In this tutorial, we will look at how you can backup a Linux PC to a Synology NAS using Rsync.
Rsync is a Linux tool that can be used to sync files from one location to another. After the initial Rsync job finishes, your future backups will be incremental (as opposed to full). For this reason, the initial backup will take significantly longer than subsequent backups.
1. Login to DSM, open the “Control Panel”, go to “File Services” and ensure that “enable rsync service” is checked.
2. Create a “Backups” folder and note the volume number (you will need this later).
3. Ensure that the user account that you will be authenticating with has read/write access.
4. Create a subfolder in the “Backups” folder with the name of the PC that you will be backing up.
5. If your firewall is enabled, create a firewall rule that opens port 22. NOTE: you can secure this one step further if you’d like by only opening port 22 traffic to internal IP addresses (use your internal IP address range). This rule must be above any “deny” rules that exist.
6. Login to your Linux PC and open Terminal. At this point, we will begin to construct our Rsync command. Many different parameters can be added to an Rsync command, but in this tutorial, we will back up our entire Linux hard drive to our “Backups” PC subfolder on our Synology NAS. The Rsync command will be constructed as follows:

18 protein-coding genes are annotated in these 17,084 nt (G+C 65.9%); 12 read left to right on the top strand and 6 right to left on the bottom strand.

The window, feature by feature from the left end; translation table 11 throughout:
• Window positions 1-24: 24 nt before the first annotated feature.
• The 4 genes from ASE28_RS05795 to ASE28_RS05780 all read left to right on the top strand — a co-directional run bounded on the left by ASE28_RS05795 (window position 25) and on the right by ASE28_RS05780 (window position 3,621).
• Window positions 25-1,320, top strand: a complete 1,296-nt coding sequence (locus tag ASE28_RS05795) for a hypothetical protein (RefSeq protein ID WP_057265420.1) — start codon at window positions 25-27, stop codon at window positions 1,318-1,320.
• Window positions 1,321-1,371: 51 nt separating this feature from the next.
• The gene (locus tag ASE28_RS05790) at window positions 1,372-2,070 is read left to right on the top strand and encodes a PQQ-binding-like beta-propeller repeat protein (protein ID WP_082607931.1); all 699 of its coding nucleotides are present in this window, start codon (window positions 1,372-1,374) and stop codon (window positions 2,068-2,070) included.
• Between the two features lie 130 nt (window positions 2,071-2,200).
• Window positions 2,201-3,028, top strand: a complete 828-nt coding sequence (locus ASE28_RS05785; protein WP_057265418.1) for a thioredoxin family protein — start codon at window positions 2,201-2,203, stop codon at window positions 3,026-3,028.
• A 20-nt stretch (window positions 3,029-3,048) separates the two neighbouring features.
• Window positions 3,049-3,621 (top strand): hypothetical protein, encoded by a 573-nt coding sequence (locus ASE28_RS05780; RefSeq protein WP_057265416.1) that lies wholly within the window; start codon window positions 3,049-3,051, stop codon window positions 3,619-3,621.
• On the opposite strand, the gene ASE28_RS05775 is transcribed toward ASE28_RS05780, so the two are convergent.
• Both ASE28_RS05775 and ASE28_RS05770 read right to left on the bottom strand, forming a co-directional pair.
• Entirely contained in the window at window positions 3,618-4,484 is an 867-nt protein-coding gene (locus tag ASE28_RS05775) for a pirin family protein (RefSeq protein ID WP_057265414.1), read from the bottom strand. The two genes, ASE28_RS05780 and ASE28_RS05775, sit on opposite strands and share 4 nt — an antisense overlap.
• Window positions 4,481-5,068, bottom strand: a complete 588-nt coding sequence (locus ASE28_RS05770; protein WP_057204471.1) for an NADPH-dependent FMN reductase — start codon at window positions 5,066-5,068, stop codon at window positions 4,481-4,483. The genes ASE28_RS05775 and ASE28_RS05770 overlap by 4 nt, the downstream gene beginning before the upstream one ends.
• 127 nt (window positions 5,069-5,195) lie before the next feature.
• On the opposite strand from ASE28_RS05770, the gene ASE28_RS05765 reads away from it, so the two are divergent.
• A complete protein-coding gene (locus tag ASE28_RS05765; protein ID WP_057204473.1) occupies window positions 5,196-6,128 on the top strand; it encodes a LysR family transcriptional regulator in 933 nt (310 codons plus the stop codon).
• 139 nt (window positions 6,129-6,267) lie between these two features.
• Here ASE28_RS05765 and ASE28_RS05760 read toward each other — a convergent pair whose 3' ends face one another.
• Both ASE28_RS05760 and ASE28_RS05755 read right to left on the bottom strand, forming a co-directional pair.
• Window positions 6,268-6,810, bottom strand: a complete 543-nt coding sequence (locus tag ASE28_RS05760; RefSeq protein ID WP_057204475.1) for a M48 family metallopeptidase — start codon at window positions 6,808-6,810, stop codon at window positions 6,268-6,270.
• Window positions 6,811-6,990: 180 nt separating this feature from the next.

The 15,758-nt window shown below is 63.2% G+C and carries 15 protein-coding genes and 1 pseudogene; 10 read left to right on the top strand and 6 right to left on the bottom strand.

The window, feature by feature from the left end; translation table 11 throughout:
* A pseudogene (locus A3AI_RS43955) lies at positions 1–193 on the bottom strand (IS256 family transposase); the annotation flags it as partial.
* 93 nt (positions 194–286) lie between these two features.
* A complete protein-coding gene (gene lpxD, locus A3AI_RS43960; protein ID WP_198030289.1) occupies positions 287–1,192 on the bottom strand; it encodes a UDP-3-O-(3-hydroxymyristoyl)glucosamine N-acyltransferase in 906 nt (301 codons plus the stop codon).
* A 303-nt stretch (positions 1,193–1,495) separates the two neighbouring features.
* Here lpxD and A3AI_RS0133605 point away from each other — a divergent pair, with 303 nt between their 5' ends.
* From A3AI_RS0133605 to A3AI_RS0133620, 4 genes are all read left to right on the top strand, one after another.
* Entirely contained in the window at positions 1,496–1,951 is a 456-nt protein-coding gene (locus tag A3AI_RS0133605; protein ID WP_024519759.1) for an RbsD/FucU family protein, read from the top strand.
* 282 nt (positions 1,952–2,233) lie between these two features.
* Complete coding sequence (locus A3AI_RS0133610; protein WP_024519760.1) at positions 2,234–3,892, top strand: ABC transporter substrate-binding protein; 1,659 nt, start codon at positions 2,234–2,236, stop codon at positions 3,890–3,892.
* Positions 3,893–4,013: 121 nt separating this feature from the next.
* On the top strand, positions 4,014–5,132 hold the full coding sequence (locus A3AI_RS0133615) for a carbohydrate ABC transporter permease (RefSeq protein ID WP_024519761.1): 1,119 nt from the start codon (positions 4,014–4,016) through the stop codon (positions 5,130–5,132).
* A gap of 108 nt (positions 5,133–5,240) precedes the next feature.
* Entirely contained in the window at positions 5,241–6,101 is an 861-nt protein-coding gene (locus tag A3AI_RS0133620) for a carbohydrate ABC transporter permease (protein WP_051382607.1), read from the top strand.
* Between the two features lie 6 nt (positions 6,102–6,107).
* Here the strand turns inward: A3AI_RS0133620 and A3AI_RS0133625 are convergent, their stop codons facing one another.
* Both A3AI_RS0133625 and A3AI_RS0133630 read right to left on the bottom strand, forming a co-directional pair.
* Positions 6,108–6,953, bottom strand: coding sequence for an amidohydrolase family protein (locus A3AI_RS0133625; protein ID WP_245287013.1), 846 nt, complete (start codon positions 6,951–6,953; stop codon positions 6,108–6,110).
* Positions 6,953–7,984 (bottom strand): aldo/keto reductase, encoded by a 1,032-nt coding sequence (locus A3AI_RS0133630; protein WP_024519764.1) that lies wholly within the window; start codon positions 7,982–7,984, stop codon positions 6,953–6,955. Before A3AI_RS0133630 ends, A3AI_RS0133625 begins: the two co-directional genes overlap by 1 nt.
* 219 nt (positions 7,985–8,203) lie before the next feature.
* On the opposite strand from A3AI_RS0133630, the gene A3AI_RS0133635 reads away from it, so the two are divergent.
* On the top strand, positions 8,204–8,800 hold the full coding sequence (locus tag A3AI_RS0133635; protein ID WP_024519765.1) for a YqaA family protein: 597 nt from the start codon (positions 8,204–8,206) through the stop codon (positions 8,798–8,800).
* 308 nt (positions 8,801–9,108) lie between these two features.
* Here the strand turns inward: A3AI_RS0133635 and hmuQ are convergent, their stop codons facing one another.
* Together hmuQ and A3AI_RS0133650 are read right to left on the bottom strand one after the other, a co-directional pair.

sudo rsync -avnx / [USERNAME]@[NAS IP ADDRESS]:/[NAS VOLUME]/Backups/[PC NAME]
NOTE: the “n” command line parameter above will run a dry run when this is executed. This will NOT copy any files over. It will simply inform the user what files will be copied when the command (with the “n” parameter removed) is executed. It is also important to note that the first “/” in the Rsync command is the source data that we will be copying to the NAS.
7. If this is your first time running the command, you will be asked to accept the ECDSA key fingerprint. Type “yes”.
8. Enter the password of your NAS user. NOTE: you might need to enter the password of your Linux user first.
9. When the dry run has finished (assuming the results are what you were expecting), remove the “n” parameter, and run the command. When prompted, enter the NAS password once again.
sudo rsync -avx / [USERNAME]@[NAS IP ADDRESS]:/[NAS VOLUME]/Backups/[PC NAME]
10. When the process is completed, you will see that your files are now on your Synology NAS in the folder we created.
The first time executing this, all files will need to be backed up which will take a little longer than subsequent backups. Rsync does incremental backups, which means that it will view the files that are changed and back them up to the Synology NAS. This process is NOT automated! You will only be able to back up your machines when you execute the command. If you’d like to automate this process by using SSH keys and Cron, please check out our tutorial!